The initial surface error after the bimorph mirror was attached to its mounting was about $30~{\rm\mu}\text{m}$ (P-V). After a simple mechanical adjustment of the stacked actuators (with a screw driver), the peripheral flatness reached the value of $2.5~{\rm\mu}\text{m}$ (P-V). While using a standard correction procedure in a closed loop system with a Shack–Hartmann wavefront sensor[Reference Kudryashov, Samarkin, Sheldakova and Aleksandrov12], using only the stacked actuators, the aberration decreased to $1.517~{\rm\mu}\text{m}$ (P-V) (Figure 9(a)). The values of the voltages applied to the actuators are presented on the Figure 9(c) (numerically in the right-hand column and relatively by the bars below). Initially a bias voltage 50 V was applied to all actuators in order to have a possibility for bidirectional displacements of the surface. Maximal change of the voltage on the actuators was 19 V at the end of correction of the initial mirror surface. A deformable mirror with such a surface quality would initially introduce small phase aberrations in the laser beam, which need to be corrected. This additional wavefront error can be compensated by bimorph electrodes. Indeed, in the last step, when the bimorph electrodes were also activated by the closed loop the flatness obtained was equal to $0.162~{\rm\mu}\text{m}$ (P-V) and $0.033~{\rm\mu}\text{m}$ (RMS) (Figure 9(b)). The voltage values on the bimorph electrodes are also given in Figure 9(c) (numerically in the left-hand column and relatively in four bar lines in the middle). Every voltage was under 50 V that is no more than 10% of the dynamic range of the control voltage. This will save almost full control range for correction of the big amplitude aberrations of the high-power laser beam.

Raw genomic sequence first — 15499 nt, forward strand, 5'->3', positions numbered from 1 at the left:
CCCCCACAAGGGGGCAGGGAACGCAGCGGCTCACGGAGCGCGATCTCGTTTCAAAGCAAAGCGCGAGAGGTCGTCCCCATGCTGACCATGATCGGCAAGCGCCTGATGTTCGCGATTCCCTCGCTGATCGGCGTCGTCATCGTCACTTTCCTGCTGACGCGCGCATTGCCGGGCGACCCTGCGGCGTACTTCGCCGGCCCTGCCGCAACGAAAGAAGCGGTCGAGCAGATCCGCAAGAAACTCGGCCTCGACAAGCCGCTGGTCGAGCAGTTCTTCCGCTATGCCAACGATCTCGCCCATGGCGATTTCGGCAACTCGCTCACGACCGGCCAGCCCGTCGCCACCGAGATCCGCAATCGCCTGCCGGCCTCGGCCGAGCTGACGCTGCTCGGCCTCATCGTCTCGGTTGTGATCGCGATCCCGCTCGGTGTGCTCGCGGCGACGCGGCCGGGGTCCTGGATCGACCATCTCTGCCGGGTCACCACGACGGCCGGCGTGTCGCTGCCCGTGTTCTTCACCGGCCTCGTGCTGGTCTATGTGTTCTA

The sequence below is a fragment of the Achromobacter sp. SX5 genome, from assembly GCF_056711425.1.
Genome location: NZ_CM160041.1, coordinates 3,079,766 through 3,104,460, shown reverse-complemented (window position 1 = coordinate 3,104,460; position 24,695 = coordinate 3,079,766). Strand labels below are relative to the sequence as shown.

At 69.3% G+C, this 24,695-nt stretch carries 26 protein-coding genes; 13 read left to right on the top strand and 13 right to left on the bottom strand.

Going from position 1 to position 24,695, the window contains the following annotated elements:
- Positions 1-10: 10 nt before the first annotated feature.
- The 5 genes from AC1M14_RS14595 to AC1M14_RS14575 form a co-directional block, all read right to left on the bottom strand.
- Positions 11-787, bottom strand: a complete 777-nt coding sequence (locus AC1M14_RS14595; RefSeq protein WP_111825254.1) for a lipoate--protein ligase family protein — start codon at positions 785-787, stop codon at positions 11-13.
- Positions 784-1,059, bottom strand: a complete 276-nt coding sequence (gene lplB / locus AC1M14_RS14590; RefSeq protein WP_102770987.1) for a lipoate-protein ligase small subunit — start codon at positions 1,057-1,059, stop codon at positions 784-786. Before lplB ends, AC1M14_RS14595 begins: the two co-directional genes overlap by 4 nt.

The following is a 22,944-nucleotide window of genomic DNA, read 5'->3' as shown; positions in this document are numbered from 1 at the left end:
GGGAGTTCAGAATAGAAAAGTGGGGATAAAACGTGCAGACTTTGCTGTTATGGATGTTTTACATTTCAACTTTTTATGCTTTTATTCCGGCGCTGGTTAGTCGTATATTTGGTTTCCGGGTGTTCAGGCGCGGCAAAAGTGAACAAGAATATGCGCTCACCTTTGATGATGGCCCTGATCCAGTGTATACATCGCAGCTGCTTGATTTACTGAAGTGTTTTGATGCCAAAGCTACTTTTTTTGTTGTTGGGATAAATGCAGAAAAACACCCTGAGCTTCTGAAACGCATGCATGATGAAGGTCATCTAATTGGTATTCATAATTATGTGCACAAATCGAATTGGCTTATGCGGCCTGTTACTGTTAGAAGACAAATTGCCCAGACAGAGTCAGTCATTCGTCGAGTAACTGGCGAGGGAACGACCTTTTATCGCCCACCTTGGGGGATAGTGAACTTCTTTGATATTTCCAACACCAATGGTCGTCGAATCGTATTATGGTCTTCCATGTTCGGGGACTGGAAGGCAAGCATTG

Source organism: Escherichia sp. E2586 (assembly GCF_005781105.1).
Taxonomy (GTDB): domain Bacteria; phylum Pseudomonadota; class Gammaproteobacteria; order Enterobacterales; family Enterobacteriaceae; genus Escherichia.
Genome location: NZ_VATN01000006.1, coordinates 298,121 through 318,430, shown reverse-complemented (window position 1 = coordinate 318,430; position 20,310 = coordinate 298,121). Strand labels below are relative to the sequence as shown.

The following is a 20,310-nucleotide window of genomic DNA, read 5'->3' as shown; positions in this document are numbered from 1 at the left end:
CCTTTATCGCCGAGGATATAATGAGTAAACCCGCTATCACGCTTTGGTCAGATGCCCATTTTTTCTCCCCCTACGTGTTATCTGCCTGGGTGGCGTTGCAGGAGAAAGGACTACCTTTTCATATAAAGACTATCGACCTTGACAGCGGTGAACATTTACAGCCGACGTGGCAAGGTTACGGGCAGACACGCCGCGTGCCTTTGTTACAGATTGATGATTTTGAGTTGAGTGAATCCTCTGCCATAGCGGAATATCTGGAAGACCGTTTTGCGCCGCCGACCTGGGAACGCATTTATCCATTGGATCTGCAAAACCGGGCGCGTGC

Figure 9. Flatness of the surface of the deformable mirror measured by wavefront sensor: (a) corrected only using the piezoelectric stack actuators ($1.517~{\rm\mu}\text{m}$ (P-V) and $0.377~{\rm\mu}\text{m}$ (RMS)); (b) corrected using also the bimorph electrodes ($0.162~{\rm\mu}\text{m}$ (P-V) and $0.033~{\rm\mu}\text{m}$ (RMS)); (c) map of control voltage applied both to stacked actuators and bimorph electrodes to flatten of the surface.

For a comparison, we made a direct measurement of the surface shape of the mirror with a $600~\text{mm}$ ZYGO interferometer. This measurement showed that the flatness of the deformable mirror surface is $0.280{\it\lambda}$ (P-V) and $0.058{\it\lambda}$ (RMS) @ ${\it\lambda}=0.632~{\rm\mu}\text{m}$ (Figure 10), which pretty well fits with the measurements made with the Shack–Hartmann wavefront sensor. The resulting surface quality showed a Strehl ratio of 0.859 (Figure 11).